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The US Air Force (USAF) F/A-22 Raptor (number 18) performs a low pass over the flightline before landing. This is the first F/A-22 Raptor delivered to the Air Force. It will become part of the 43rd Fighter Squadron (FS) which will be responsible for training pilots to fly the new air superiority fighter. The plane is piloted by USAF Lieutenant Colonel (LTC) Jeffrey "Cobra" Harrigian, Commander, 43rd Fighter Squadron (FS), 325th Fighter Wing (FW), Air Education and Training Command (AETC), Tyndall Air Force Base (AFB), Florida (FL)

The US Air Force (USAF) F/A-22 Raptor (number 18) performs a low pass over the flightline before landing. This is the first F/A-22 Raptor delivered to the Air Force. It will become part of the 43rd Fighter Squadron (FS) which will be responsible for training pilots to fly the new air superiority fighter. The plane is piloted by USAF Lieutenant Colonel (LTC) Jeffrey "Cobra" Harrigian, Commander, 43rd Fighter Squadron (FS), 325th Fighter Wing (FW), Air Education and Training Command (AETC), Tyndall Air Force Base (AFB), Florida (FL)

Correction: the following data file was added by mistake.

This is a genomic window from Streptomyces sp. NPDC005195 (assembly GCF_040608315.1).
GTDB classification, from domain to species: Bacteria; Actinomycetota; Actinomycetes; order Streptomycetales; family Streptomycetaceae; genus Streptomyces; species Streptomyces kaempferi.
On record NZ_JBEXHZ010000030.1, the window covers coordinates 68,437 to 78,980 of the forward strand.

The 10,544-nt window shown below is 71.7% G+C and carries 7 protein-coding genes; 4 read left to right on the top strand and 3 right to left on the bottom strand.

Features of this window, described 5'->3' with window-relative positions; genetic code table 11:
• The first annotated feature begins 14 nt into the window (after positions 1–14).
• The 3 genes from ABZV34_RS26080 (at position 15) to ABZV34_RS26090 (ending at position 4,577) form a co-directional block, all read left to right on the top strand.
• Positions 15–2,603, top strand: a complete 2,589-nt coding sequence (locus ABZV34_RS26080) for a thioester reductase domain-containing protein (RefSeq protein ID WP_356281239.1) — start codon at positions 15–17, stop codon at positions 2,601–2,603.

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description

Summary

The original finding aid described this photograph as:

Base: Tyndall Air Force Base

State: Florida (FL)

Country: United States Of America (USA)

Scene Major Command Shown: AETC

Scene Camera Operator: Steve Wallace, CIV, USAF

Release Status: Released to Public
Combined Military Service Digital Photographic Files

The Lockheed Martin F-22 Raptor is a fifth-generation, single-seat, twin-engine, all-weather stealth tactical fighter aircraft developed for the United States Air Force (USAF). The result of the USAF's Advanced Tactical Fighter (ATF) program, the aircraft was designed primarily as an air superiority fighter, but also with ground attack, electronic warfare, and signal intelligence capabilities. The prime contractor, Lockheed Martin, built most of the F-22's airframe and weapons systems and conducted final assembly, while Boeing provided the wings, aft fuselage, avionics integration, and training systems. USAF officials consider the F-22 a critical component of the service's tactical air power. Its combination of stealth, aerodynamic performance, and situational awareness enable unprecedented air combat capabilities and originally planned to buy a total of 750 aircrafts, but in 2009, the program was cut to 187 operational production aircraft due to high costs, a lack of clear air-to-air missions due to delays in Russian and Chinese fighter programs, a ban on exports, and development of the more versatile F-35. The last F-22 was delivered in 2012.

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Date

26/09/2003
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Source

The U.S. National Archives
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Copyright info

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